And, taking her candle, she entered the little dressing room, and put on again the poor, old clothes, which she had preserved as a sort of pious remembrance of her misfortunes. Only at this instant did her tears flow abundantly. She wept—not in sorrow at resuming the garb of misery, but in gratitude; for all the comforts around her, to which she was about to bid an eternal adieu, recalled to her mind at every step the delicacy and goodness of Mdlle. de Cardoville: therefore, yielding to an almost involuntary impulse, after she had put on her poor, old clothes, she fell on her knees in the middle of the room, and, addressing herself in thought to Mdlle. de Cardoville, she exclaimed, in a voice broken by convulsive sobs: “Adieu! oh, for ever, adieu!—You, that deigned to call me friend—and sister!”
Suddenly, she rose in alarm; she heard steps in the corridor, which led from the garden to one of the doors of her apartment, the other door opening into the parlor. It was Florine, who (alas! too late) was bringing back the manuscript. Alarmed at this noise of footsteps, and believing herself already the laughing-stock of the house. Mother Bunch rushed from the room, hastened across the parlor, gained the court-yard, and knocked at the window of the porter’s lodge. The house-door opened, and immediately closed upon her. And so the workgirl left Cardoville House.
Adrienne was thus deprived of a devoted, faithful, and vigilant guardian. Rodin was delivered from an active and sagacious antagonist, whom he had always, with good reason, feared. Having, as we have seen, guessed Mother Bunch’s love for Agricola, and knowing her to be a poet, the Jesuit supposed, logically enough that she must have written secretly some verses inspired by this fatal and concealed passion. Hence the order given to Florine, to try and discover some written evidence of this love; hence this letter, so horribly effective in its coarse ribaldry, of which, it must be observed, Florine did not know the contents, having received it after communicating a summary of the contents of the manuscript, which, the first time, she had only glanced through without taking it away. We have said, that Florine, yielding too late to a generous repentance, had reached Mother Bunch’s apartment, just as the latter quitted the house in consternation.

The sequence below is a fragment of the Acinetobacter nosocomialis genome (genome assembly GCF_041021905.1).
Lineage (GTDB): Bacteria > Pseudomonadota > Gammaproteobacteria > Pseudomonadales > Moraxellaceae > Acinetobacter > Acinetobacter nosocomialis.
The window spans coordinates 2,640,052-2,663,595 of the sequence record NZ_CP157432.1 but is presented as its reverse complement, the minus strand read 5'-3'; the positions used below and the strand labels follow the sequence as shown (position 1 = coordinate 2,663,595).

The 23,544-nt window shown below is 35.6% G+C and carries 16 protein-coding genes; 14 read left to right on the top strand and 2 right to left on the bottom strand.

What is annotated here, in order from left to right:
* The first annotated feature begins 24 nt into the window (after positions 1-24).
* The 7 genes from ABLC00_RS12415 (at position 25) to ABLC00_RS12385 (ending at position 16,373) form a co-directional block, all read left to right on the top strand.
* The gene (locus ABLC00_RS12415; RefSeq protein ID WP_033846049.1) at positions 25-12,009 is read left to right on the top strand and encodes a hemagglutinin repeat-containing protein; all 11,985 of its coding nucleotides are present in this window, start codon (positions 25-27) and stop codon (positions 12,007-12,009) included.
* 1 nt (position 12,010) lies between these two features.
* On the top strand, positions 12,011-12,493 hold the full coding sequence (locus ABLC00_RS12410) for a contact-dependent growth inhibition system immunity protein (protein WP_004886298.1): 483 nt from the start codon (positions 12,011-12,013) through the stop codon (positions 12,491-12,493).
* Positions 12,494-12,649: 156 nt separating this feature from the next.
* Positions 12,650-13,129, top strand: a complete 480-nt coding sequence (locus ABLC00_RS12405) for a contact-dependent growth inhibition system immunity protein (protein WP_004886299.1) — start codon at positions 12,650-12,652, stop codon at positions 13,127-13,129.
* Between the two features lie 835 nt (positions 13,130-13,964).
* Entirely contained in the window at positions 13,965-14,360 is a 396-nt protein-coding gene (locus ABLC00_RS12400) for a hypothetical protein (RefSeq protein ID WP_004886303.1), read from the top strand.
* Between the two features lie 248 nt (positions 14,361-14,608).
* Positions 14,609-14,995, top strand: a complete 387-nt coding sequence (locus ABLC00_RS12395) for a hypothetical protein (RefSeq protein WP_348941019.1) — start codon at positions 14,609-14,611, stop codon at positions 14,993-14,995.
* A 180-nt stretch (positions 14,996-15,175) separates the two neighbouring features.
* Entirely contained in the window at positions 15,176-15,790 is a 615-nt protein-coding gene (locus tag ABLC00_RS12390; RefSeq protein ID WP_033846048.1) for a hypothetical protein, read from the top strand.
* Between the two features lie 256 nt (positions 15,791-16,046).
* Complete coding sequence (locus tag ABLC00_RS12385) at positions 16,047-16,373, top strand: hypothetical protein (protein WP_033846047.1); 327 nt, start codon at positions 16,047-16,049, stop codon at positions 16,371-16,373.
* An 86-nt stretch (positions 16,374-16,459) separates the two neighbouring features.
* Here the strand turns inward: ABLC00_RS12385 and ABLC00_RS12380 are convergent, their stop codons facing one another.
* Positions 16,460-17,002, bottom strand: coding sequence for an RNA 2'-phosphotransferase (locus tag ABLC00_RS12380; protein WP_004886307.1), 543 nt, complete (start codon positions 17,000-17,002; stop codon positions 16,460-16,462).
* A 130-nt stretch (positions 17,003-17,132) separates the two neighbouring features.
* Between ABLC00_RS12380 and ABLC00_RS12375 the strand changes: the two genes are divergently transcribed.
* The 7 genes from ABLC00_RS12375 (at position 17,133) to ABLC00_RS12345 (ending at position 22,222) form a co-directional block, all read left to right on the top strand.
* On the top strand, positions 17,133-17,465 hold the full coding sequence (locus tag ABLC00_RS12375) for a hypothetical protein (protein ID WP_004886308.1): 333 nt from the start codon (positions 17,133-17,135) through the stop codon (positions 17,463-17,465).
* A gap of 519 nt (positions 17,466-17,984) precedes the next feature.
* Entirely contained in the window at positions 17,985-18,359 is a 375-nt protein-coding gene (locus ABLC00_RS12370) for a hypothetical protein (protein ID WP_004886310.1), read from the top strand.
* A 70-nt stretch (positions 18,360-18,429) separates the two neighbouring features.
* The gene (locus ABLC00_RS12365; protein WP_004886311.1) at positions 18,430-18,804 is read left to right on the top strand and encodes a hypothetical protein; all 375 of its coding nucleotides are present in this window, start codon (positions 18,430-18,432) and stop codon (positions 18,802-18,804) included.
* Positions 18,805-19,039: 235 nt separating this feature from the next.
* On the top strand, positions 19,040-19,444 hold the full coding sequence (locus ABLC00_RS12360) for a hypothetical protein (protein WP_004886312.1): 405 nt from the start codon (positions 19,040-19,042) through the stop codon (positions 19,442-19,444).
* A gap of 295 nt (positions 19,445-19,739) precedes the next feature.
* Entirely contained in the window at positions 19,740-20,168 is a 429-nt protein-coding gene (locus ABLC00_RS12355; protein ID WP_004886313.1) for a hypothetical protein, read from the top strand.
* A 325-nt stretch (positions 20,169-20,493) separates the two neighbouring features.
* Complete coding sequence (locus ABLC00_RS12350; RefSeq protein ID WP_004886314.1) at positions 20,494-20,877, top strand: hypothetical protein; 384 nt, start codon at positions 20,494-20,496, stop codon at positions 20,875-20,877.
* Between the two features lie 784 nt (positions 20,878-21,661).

Perceiving a light in the dressing-room, the waiting-maid hastened thither. She saw upon a chair the black dress that Mother Bunch had just taken off, and, a few steps further, the shabby little trunk, open and empty, in which she had hitherto preserved her poor garments. Florine’s heart sank within her; she ran to the secretary; the disorder of the card-board boxes, the note for five hundred francs left by the side of the two lines written to Mdlle. de Cardoville, all proved that her obedience to Rodin’s orders had borne fatal fruit, and that Mother Bunch had quitted the house for ever. Finding the uselessness of her tardy resolution, Florine resigned herself with a sigh to the necessity of delivering the manuscript to Rodin. Then, forced by the fatality of her miserable position to console herself for evil by evil, she considered that the hunchback’s departure would at least make her treachery less dangerous.